# Foosball, meet LED SensorJune 15, 2009 1:22 PM   Subscribe

How to rig up a foosball table to measure velocity of goals?

Our company is foosball-obsessed, and I thought a fun side project would be to rig something up inside the goals to measure how fast the ball is moving when it enters the goal. I do mostly software, so hardware/electronics is a fun yet alien world to me. My (uninformed) thought is shining a light on one end of the goal and a light sensor on the other side, and that way measuring how long the light is obscured for. My google-fu is failing me, so any tips on getting started, or resources on where to look next would be appreciated!
posted by mikeyk to Technology (9 answers total) 3 users marked this as a favorite

Another way you could do it is with a force sensor - attach it to a plate that covers the back of the goal. It's a simple conservation of momentum problem to determine the original speed of the ball from the force measurement. The plate should be relatively lightweight.
posted by backseatpilot at 1:30 PM on June 15, 2009

Wouldn't you need to take into account the angle of the shot if you use a force measurement?
posted by Grither at 1:32 PM on June 15, 2009

My senior Physics project was constructing a CCD camera (from nearly scratch) to be used on a telescope. My friend's project was building a laser grid to map the path and velocity of the ball on a foosball table.

He drilled regularly spaced holes down all four sides, put lasers in one side and optical sensors in the other. This fed into a computer that could plot the position and velocity of the ball.

You could get by with a single beam at each goal, which would be at the height of the circumference of the ball (you'll know the ball's width, the time the optical gate is open, and can derive velocity). Because this is dependent on the ball rolling along the table, and won't account for shots that become airborne, you'd get more accurate results with two gates a centimeter or two apart on each goal (measure the time difference between the opening of each gate).

Please let us know how it goes!
posted by spikeleemajortomdickandharryconnickjrmints at 1:32 PM on June 15, 2009

I'd put two lasers and two sensors on the goal gates. Assuming the lasers are positioned at the midlevel of the ball (and most scores aren't airborne) it should be easy to just time the difference between the light breaks and do the math. An arduino board should have the requisite number of digital inputs (4). The lasers can just be dumb lasers.

...stupid lasers...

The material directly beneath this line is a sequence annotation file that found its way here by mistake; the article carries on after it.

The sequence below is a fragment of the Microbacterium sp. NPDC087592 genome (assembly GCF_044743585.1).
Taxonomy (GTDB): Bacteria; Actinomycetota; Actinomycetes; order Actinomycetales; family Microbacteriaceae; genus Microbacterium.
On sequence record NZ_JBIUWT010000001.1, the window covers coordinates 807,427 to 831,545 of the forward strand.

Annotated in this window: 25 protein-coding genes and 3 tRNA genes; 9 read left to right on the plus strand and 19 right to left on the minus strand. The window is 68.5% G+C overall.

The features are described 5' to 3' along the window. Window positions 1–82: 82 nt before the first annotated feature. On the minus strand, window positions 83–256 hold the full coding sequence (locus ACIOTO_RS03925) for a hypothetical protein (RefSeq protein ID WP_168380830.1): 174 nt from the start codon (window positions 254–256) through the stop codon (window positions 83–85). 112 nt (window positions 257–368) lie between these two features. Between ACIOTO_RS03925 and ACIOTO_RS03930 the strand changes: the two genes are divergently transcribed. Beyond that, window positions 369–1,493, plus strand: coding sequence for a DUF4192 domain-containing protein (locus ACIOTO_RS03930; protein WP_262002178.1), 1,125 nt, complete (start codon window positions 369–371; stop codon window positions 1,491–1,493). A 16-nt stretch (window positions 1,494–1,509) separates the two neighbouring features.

posted by chairface at 1:54 PM on June 15, 2009

I'm assuming you don't have access to a lot of physics laboratory equipment. I think the absolute simplest way to do this is to drill a hole in the back of the goal, or just remove the ball-catching part of the table, so the ball shoots out the back when a goal is scored. Put a bunch of tape marks on the floor to measure distance. Then the speed will be proportional to the distance it flies out the back:

v = d * sqrt(g/(2*h))

where
v=velocity
d=distance
g=9.8 m/s^2
h=height of goal
posted by Salvor Hardin at 2:28 PM on June 15, 2009

(note - d is the horizontal distance traveled)
posted by Salvor Hardin at 2:28 PM on June 15, 2009

Actually, since you seemed interested in trying some hardware fun, another simple way to do this is the following:

Materials:
Digital oscilloscope
Photodiode (for instance this one).
5V voltage source (battery)
Resistor (~1 kohm)
Small lamp

Connect up the battery, photodiode, and resistor in series. Hook up the oscilloscope probes so they measure the voltage across the resistor. Position the photodiode so the sensor is on one side of the goal. Position the lamp on the other side of the goal so it shines on the sensor.

When the ball goes across the sensor, the oscilloscope will record the change in voltage, and you will easily be able to read the length of time of the peak. Along with the ball's diameter, that'll give you the speed.
posted by Salvor Hardin at 2:39 PM on June 15, 2009

Do you have a budget in mind? Mattel sells at \$68 radar gun. You could probably make something for less than the cost of two of these, but it's an option.
posted by exogenous at 2:58 PM on June 15, 2009

Well, velocity kind of sucks as you need to know the distances or time between two points. If you really wanted to do this simple why not just be happy with acceleration? Ft/s^2 or m/s^2 ?

With that you only need a simple cheap force sensor and the equation F=ma, you will know the force and the mass of the balls, thus you get the acceleration....

just a thought...
posted by Black_Umbrella at 5:10 PM on June 15, 2009

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